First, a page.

Hyperfocal focusing

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davea

how do you use it with a G1? Using the scale,with a 45mm lense the Hyperfocal distance at F8 is 9.2 mtrs.So do you then go on manual and simply set the scale to 9.2mtrs? And if so,how do you do that when the scale is so small between 5mtrs and infinity?
 

fboz

Member
nice from you have this one posted.
well, from the beginning straigth to the the end:
i'm not a real contax-g owner - that is: i have a g1 body, but no lenses, 'cause i'm bought 'em and i'm waiting the arrival -
i do not believe you can use that hyperfocal trick as on a manual-focus contraption: you only can close the diaphgram and hope for the best results. the matter is, that autofocus things needs to be in focus somewhere in real world, while you can set every in-your-mind focus point on a manual camera, as a leica or an old pentax, or nikon paperweigh. and get fantastic pics in this way, maybe. next week i hope i'll get a couple of lenses, and i'll would be able to tell more.
 

malcg1uk

Member
> Actually, I don't entirely agree.

> If you set your G1 (or G2) to manual focus, and you know the > hyperfocal distance for your chosen aperture, it's quite possible to > set the camera by turning the focus dial (on top right of camera on > G1, on front of G2) while watching the liquid crystal display on the > top plate. The display shows the distance set in meters. On my G2, it > gives fractions of a meter up to 7.9m, then whole meters from 8 - 15m, > then infinity. So you may have to settle for 9 metres, rather than > 9.2, and I certainly find it easier to set a G2 than a G1 (the G1 > works in the same way, but is much more sensitive and thus more hit > and miss to set) but, providing you turn the dial slowly, and don't > mind fiddling a bit, it's quite possible to do it. I use this > technique all the time for landscape shots with both my G1 and G2. In > fact, if I couldn't do this, I'd probably have sold the cameras by > now. It's such an essential part of my outdoor working method.

> I guess the reason it isn't particularly easy on the G series cameras > has to do with the whole design rational behind them which I assume is > prioritised for quick, rapid use, reportage style. But their light > weight and superb optics makes them ideal for the kind of > travel/landscape photography which I enjoy. I do wish the lenses had > conventional dof scales but, given their quality and low cost, i don't > mind relying on a bit of laminated card instead!!

> Hope this helps, best wishes, Malc
 

bunthorpe

Active Member
...and the "quick and dirty" method of achieving the same result without the "fiddling" is to just lock the focus on an object (in your ex&le) about 9 meters away , and then to transfer this locked focus to your own composition. And if the only suitable object is 6 meters away, then just back-up 3 meters and repeat... As I recall, the G2 Instruction Manual (still available from Kyocera for $14) has a lengthy and useful section on this (and more - as they say, if all else fails, ....read the instructions!).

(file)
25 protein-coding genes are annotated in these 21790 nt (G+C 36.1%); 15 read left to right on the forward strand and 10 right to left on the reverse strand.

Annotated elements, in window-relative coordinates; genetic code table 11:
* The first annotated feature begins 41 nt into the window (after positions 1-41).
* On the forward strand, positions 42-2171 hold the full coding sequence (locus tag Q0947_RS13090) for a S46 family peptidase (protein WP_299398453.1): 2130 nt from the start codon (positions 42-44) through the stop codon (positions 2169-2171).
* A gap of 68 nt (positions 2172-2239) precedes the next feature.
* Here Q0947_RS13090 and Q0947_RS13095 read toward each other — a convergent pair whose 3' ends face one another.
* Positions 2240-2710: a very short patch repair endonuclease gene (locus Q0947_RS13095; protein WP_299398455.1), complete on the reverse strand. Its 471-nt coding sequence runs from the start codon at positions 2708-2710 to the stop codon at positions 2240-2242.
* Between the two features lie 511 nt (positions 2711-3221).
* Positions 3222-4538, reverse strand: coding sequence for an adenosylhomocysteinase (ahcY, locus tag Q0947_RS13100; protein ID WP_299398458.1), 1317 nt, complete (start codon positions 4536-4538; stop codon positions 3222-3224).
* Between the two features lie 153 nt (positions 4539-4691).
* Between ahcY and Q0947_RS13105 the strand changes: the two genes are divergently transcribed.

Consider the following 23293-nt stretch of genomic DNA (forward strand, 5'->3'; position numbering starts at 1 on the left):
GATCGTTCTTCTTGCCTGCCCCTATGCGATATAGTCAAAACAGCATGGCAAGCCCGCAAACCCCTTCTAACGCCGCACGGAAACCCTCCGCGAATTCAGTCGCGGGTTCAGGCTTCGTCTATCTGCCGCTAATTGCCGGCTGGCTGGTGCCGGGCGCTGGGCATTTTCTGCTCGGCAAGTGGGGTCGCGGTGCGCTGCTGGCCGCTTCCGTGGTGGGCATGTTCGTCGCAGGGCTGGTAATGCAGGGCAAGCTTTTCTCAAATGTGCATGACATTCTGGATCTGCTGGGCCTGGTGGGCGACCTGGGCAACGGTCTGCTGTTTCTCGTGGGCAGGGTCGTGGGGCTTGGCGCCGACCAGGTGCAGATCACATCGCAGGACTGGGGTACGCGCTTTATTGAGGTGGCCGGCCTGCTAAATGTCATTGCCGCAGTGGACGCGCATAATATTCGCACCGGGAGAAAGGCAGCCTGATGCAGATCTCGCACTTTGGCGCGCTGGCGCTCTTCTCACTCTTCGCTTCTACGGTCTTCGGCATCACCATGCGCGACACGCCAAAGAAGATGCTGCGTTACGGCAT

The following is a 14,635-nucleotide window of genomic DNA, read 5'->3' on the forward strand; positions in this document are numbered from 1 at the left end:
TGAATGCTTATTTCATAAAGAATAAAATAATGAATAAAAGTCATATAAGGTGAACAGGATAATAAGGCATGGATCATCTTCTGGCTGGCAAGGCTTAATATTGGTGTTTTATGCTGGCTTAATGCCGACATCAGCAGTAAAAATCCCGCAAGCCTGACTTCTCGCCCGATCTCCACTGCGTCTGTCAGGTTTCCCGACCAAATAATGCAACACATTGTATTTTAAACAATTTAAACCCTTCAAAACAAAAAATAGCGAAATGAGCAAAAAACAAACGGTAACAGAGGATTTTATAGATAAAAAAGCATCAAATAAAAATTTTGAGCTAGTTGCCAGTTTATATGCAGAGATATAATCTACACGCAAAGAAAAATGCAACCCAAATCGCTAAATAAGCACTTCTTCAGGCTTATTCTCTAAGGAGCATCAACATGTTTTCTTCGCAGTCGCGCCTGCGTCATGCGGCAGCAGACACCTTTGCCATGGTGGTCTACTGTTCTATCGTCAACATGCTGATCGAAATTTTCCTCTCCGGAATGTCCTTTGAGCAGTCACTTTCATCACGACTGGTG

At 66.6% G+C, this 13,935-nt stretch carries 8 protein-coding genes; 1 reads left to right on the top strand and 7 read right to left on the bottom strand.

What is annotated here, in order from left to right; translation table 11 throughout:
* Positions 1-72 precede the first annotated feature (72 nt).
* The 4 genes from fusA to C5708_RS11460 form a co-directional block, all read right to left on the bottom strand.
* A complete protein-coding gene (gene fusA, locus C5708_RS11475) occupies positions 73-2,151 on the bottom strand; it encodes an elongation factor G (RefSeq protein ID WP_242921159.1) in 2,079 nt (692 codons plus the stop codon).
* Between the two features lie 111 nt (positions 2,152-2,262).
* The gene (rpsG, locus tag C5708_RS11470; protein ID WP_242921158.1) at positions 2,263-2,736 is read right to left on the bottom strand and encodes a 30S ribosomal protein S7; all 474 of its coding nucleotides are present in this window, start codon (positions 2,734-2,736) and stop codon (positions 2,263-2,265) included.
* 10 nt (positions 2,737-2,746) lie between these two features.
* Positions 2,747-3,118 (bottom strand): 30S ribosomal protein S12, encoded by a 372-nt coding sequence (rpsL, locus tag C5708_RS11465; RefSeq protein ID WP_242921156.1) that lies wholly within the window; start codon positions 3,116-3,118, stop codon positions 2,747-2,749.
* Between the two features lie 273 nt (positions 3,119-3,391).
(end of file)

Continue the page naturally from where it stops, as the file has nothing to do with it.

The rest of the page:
Corresponding adaptations can deal with exposure issues.

Although there have been a lot of complaints about the G-2 focusing, after one gets used to its idiosyncrasies , it seems natural after a while. My only complaint about the G-2 system based on my own quite limited experience is that the 90mm portrait lens is so astonishingly sharp, that it is not always so flattering. The truth sometimes hurts !

Good luck with it !

David
 
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davea

thanks for the replies,i thought as much.With the lense stopped right down for a scenery shot,the Hyperfocal measure will be under 5 on the dial of the G1 making it easier to set the dial.I don't think i will bother with wider aps,just set to infinity and make do.But I can imagine wanting maximum dof for a shot with an interesting foreground.One a year for me them
 

smartrav

Well-Known Member
Dave Aston said: "I don't think i will > bother with wider aps,just set to infinity and make do.But I can > imagine wanting maximum dof for a shot with an interesting > foreground.One a year for me them
"

Without looking at my tables; If you want maximum DOF set lens opening to f/16 (not f/22) and distance to about 15ft not infinity.

Dave V
 

smartrav

Well-Known Member
thanks for the replies,but why not f22?

Usually the lens is sharpest at f/11 then goes down in each direction. Of course depth of field is better at f/22. So f/16 is the best compromise.

Dave
 

smartrav

Well-Known Member
> thanks for the replies,but why not f22? > > Usually the lens is sharpest at f/11 then goes down in each direction. Of > course depth of field is better at f/22. So f/16 is the best compromise. > > Dave >
 

gjames52

Well-Known Member
FYI

Zeiss recommends f8 for sharpness.

An interesting point and shoot feature on the original Contaflex is that they have red markings at f8 & 20 feet which will focus from 9 feet to infinity.

Regards
Gilbert
 

rico

Well-Known Member
It depends on the lens, of course, but I use f/5.6 for sharpest results. Photodo notwithstanding, the definitive site for CZ C/Y is

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I expect all lenses for 135 film, including Contax G, to follow suit.
 

martinmorley

New Member
The smallest aperture gives the greatest depth of field. The optimum aperture varies from lens to lens, it is usually 1 or 2 stops wider then the smallest aperture. The smallest apertures can give reduced sharpness because diffraction caused at these small apertures takes the edge off the performance.
 
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